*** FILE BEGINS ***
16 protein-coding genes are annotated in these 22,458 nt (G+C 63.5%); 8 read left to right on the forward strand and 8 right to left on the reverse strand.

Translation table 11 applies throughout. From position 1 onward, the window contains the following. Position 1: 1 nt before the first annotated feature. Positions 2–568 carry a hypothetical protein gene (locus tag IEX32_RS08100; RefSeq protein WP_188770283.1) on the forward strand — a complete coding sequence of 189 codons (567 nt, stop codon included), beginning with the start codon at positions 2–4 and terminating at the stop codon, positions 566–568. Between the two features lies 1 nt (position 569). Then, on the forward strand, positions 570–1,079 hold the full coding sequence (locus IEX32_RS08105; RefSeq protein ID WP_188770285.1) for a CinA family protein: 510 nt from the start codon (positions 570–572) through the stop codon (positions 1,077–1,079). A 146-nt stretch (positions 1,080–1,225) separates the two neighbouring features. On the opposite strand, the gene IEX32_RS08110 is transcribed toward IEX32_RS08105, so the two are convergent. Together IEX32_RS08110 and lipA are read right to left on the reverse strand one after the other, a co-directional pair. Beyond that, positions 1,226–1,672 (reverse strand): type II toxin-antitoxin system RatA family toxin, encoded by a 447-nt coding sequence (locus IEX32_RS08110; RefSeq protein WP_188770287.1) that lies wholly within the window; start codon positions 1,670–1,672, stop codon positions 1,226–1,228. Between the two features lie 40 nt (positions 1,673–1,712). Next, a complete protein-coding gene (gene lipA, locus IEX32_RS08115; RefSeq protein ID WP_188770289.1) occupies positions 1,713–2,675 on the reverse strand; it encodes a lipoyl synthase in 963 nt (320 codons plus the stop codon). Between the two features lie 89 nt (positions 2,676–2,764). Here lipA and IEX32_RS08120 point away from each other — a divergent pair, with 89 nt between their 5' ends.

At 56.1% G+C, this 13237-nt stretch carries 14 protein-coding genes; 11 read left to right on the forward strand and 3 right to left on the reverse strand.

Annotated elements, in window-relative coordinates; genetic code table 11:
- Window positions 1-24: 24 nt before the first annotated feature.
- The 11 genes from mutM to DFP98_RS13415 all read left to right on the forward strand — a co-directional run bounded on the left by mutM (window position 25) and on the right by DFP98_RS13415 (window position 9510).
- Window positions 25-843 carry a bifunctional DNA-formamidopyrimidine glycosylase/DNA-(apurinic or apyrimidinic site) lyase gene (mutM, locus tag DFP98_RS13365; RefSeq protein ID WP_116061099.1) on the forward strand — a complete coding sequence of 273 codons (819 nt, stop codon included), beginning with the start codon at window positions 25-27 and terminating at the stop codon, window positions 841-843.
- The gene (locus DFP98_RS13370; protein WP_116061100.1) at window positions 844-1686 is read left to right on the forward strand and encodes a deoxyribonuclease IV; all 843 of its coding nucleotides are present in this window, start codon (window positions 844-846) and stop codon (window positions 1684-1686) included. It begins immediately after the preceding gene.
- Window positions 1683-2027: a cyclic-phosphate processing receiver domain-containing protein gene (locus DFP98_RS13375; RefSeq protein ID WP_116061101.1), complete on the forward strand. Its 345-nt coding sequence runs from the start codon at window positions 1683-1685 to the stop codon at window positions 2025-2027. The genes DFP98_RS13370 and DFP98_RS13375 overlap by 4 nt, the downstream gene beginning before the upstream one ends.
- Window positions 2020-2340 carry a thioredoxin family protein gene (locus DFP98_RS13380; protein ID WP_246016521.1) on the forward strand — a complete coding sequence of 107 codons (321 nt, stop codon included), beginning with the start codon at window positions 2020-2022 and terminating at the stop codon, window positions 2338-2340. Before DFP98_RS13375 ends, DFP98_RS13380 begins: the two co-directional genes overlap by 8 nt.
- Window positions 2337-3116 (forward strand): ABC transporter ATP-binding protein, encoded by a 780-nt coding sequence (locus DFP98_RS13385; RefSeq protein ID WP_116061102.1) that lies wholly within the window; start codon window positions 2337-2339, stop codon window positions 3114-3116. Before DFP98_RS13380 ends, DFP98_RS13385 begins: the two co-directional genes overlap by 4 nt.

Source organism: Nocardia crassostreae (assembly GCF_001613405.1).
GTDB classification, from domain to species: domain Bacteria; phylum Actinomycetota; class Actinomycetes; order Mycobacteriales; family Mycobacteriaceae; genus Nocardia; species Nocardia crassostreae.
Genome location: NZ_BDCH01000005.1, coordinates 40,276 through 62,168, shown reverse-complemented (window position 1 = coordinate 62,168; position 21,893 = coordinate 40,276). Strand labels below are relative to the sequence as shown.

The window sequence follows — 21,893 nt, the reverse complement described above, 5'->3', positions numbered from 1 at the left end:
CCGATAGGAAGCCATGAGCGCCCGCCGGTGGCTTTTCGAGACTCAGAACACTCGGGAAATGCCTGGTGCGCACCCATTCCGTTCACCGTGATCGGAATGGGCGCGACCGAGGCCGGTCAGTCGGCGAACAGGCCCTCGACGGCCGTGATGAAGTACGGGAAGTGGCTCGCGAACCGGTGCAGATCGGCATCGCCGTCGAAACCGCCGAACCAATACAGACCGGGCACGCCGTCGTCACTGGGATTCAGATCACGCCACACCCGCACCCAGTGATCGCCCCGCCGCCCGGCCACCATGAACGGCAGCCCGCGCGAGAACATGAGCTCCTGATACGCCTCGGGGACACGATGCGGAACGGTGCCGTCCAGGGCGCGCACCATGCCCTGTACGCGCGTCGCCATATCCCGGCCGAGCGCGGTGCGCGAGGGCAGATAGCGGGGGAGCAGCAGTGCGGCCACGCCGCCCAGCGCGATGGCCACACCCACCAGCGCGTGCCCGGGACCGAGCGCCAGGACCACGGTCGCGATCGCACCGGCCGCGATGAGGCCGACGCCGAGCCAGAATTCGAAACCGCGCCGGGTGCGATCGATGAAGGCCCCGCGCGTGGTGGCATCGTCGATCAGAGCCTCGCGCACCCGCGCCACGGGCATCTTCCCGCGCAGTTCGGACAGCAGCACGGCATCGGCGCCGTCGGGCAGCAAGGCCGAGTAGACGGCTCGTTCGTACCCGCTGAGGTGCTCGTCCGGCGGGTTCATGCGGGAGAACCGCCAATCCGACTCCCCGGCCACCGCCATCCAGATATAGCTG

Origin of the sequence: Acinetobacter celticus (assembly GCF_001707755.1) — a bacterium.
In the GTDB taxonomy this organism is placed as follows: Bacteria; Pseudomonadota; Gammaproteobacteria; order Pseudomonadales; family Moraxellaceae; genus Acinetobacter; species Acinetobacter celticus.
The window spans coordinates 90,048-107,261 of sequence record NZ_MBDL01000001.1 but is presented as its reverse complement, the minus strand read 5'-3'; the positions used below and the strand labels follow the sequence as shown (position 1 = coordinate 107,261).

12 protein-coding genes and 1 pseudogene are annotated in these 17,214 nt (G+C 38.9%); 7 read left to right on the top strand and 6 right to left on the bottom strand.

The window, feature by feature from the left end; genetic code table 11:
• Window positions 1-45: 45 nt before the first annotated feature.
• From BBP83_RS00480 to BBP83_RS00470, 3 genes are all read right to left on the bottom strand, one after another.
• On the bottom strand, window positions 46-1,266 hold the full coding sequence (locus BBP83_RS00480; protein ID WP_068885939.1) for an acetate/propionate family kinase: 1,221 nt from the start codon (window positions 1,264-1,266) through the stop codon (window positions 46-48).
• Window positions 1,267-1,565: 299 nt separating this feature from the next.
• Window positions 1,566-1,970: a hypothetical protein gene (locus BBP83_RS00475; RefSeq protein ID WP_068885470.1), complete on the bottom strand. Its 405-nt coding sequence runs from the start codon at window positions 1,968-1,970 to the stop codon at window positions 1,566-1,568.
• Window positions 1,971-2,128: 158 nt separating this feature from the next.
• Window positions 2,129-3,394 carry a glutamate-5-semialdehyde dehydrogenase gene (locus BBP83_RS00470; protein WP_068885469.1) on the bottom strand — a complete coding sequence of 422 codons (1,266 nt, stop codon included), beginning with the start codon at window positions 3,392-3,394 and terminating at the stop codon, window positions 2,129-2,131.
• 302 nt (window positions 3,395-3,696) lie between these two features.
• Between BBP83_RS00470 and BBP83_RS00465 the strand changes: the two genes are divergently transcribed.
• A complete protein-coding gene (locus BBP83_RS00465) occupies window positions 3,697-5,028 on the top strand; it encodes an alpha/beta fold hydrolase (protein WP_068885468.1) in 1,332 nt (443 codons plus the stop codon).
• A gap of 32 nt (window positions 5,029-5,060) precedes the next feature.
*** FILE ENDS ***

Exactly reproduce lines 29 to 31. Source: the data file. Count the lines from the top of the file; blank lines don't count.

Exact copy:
• 302 nt (window positions 3,395-3,696) lie between these two features.
• Between BBP83_RS00470 and BBP83_RS00465 the strand changes: the two genes are divergently transcribed.
• A complete protein-coding gene (locus BBP83_RS00465) occupies window positions 3,697-5,028 on the top strand; it encodes an alpha/beta fold hydrolase (protein WP_068885468.1) in 1,332 nt (443 codons plus the stop codon).